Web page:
Wetmore’s celebrates its rich history
Since the 1920s, the Wetmore family has prided itself on customer service.
In modern times, it has been recognized multiple times for its service and was acknowledged for it in national publications.
It has drawn business from individuals of all economic means. Top automobile industry leaders have even praised Wetmore’s on Route 7 in New Milford (see feature story, this page), according to Scott Brittingham Sr., immediate past president of Wetmore’s.
He said the late Lido “Lee” Iacocca, an automobile executive who presided over the operations of two of three main automakers at different times, once placed a direct call to the dealership.
“You have best service record in all of New England,” Scott Sr. said Iacocca gave as his reason for calling, having read about the business’ service in a publication.
The business’ roots date back to the 1920s when Frank Wetmore — great-grandfather of Scott Brittingham Jr., present president and general manager of Wetmore’s — opened Wetmore’s Garage.
The garage sold new and used cars, including Willy’s cars, and boats. It also offered vehicle servicing and sold fuel.
At age 19, Donald Wetmore, took over the business when his father, Frank, died.
“He was known as having the cleanest shop anywhere and his service was second to none,” said Scott Jr.
It was under Donald’s leadership — along with his wife, Jacqueline — the business expanded and became a dealership in 1963, when the business purchased C&R Rambler in town.
The introduction of American Motors Corporation’s vehicles — including eventually Jeep, after AMC purchased Kaiser’s Jeep utility vehicle operations in 1970 — meant Wetmore’s could offer a larger inventory to its customers.
The addition of more vehicles naturally led to an expansion of its service department.
While Donald and Jacqueline operated Wetmore’s, their son, Scott Brittingham Sr. and his wife, Ginny, established ties in the family business.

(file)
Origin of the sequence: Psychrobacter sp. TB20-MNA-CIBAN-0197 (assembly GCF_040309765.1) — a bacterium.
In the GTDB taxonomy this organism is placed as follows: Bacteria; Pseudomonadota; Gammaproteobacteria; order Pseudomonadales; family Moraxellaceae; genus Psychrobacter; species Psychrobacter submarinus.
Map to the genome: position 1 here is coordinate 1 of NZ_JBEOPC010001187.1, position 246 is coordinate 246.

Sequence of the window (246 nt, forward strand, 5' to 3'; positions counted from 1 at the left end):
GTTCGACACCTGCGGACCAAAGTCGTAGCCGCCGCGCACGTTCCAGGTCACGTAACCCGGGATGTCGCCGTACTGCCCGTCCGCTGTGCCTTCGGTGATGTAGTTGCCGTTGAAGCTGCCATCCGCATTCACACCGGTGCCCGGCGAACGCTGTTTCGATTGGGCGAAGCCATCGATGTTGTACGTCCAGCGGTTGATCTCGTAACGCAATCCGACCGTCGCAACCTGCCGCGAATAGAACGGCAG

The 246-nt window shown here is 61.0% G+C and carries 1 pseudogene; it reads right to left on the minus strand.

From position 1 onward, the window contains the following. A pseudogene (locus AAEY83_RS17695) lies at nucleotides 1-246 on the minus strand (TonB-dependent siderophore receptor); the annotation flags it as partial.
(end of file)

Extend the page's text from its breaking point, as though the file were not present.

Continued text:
Scott began working in the body shop in November of 1970 and his wife, Ginny, working out of the family home, helped her mother with the books.
“Ginny would load up the kids and work with her mother,” Scott Sr. said. “They’d work in the playroom of the house. It was a challenge.”
Not a lot of cars were sold during the 1970s-80s. Six or seven Jeeps and a dozen AMC cars were kept in stock, Scott Sr. said.
However, by the later 1980s, Wetmore’s was growing too big for its space. An addition was constructed, offices were moved to a second floor, the parts room and the parts department was enlarged.
Around 1990, Donald and Jacqueline stepped away from the business and Scott Sr. and Ginny took over.
It was around this time, Scott Sr. said, the “Jeep business exploded when they came out with the Grand Cherokee.”
“Jeep was the first SUV vehicle to come out with an airbag. And in 1995, they added passenger airbags, so between 1993 and 1997, people flooded (dealerships) to buy a Grand Cherokee because at the time they were the safest SUVs on the market,” Scott Sr. related.
Scott Sr. said the business sold 20 to 25 Grand Cherokees a week, so inventory was high.
Violinist Isaac Stern, pianist, conductor and composer Skitch Henderson and his wife Ruth, actress Meryl Streep and former United States Secretary of Health, Education, and Welfare and founder and chairman of The National Center on Addiction and Substance Abuse at Columbia University Joseph Califano Jr. are among the clients who patronized the dealership in the 1980s-90s, according to Scott Sr.
“Once you sell one to (a customer of that caliber) and they’re treated right, they tell all their friends,” Scott Sr. said.
From 2008-10, when other dealerships in town closed their doors during the auto industry crisis, Wetmore’s remained open.
They even acquired Dodge and Ram, and later Chrysler, when Valley Dodge and then Southworth’s, respectively, closed.
Scott Jr. came aboard in 2006 and became general manager two years later.
He assumed the role of president when his parents retired in 2018.